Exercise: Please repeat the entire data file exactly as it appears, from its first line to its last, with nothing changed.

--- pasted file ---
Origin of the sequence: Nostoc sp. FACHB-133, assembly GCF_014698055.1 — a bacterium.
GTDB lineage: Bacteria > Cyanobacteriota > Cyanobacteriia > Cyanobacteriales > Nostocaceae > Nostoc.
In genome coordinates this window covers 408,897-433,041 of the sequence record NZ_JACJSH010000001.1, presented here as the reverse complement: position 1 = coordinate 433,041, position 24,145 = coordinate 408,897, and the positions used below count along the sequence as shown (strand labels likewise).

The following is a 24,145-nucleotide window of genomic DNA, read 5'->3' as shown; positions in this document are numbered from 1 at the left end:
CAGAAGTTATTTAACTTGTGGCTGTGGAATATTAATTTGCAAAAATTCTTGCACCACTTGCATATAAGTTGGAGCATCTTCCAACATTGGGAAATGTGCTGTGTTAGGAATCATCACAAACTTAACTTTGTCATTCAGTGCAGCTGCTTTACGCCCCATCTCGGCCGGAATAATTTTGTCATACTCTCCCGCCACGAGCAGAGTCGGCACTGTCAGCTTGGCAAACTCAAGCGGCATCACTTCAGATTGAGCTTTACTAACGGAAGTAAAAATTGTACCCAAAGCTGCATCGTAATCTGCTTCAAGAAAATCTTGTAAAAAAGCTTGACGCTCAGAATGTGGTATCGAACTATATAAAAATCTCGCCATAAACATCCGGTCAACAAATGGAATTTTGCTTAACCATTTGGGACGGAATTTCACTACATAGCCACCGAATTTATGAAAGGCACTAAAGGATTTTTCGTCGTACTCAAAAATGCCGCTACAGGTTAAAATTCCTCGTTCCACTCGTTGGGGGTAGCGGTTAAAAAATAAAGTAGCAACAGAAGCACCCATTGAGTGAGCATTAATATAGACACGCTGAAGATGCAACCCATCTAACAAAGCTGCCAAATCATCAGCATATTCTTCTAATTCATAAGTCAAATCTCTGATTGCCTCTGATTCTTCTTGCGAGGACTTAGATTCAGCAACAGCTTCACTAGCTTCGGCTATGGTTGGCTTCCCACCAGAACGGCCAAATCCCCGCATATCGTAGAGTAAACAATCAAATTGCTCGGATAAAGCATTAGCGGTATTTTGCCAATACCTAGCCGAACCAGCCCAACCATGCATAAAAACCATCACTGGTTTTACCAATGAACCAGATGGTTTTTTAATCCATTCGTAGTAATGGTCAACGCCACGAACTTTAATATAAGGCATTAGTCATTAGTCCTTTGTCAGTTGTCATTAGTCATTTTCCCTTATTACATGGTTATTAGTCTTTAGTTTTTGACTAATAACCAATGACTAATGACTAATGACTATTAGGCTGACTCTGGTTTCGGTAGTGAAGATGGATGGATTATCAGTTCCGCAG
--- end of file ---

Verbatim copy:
Origin of the sequence: Nostoc sp. FACHB-133, assembly GCF_014698055.1 — a bacterium.
GTDB lineage: Bacteria > Cyanobacteriota > Cyanobacteriia > Cyanobacteriales > Nostocaceae > Nostoc.
In genome coordinates this window covers 408,897-433,041 of the sequence record NZ_JACJSH010000001.1, presented here as the reverse complement: position 1 = coordinate 433,041, position 24,145 = coordinate 408,897, and the positions used below count along the sequence as shown (strand labels likewise).

The following is a 24,145-nucleotide window of genomic DNA, read 5'->3' as shown; positions in this document are numbered from 1 at the left end:
CAGAAGTTATTTAACTTGTGGCTGTGGAATATTAATTTGCAAAAATTCTTGCACCACTTGCATATAAGTTGGAGCATCTTCCAACATTGGGAAATGTGCTGTGTTAGGAATCATCACAAACTTAACTTTGTCATTCAGTGCAGCTGCTTTACGCCCCATCTCGGCCGGAATAATTTTGTCATACTCTCCCGCCACGAGCAGAGTCGGCACTGTCAGCTTGGCAAACTCAAGCGGCATCACTTCAGATTGAGCTTTACTAACGGAAGTAAAAATTGTACCCAAAGCTGCATCGTAATCTGCTTCAAGAAAATCTTGTAAAAAAGCTTGACGCTCAGAATGTGGTATCGAACTATATAAAAATCTCGCCATAAACATCCGGTCAACAAATGGAATTTTGCTTAACCATTTGGGACGGAATTTCACTACATAGCCACCGAATTTATGAAAGGCACTAAAGGATTTTTCGTCGTACTCAAAAATGCCGCTACAGGTTAAAATTCCTCGTTCCACTCGTTGGGGGTAGCGGTTAAAAAATAAAGTAGCAACAGAAGCACCCATTGAGTGAGCATTAATATAGACACGCTGAAGATGCAACCCATCTAACAAAGCTGCCAAATCATCAGCATATTCTTCTAATTCATAAGTCAAATCTCTGATTGCCTCTGATTCTTCTTGCGAGGACTTAGATTCAGCAACAGCTTCACTAGCTTCGGCTATGGTTGGCTTCCCACCAGAACGGCCAAATCCCCGCATATCGTAGAGTAAACAATCAAATTGCTCGGATAAAGCATTAGCGGTATTTTGCCAATACCTAGCCGAACCAGCCCAACCATGCATAAAAACCATCACTGGTTTTACCAATGAACCAGATGGTTTTTTAATCCATTCGTAGTAATGGTCAACGCCACGAACTTTAATATAAGGCATTAGTCATTAGTCCTTTGTCAGTTGTCATTAGTCATTTTCCCTTATTACATGGTTATTAGTCTTTAGTTTTTGACTAATAACCAATGACTAATGACTAATGACTATTAGGCTGACTCTGGTTTCGGTAGTGAAGATGGATGGATTATCAGTTCCGCAG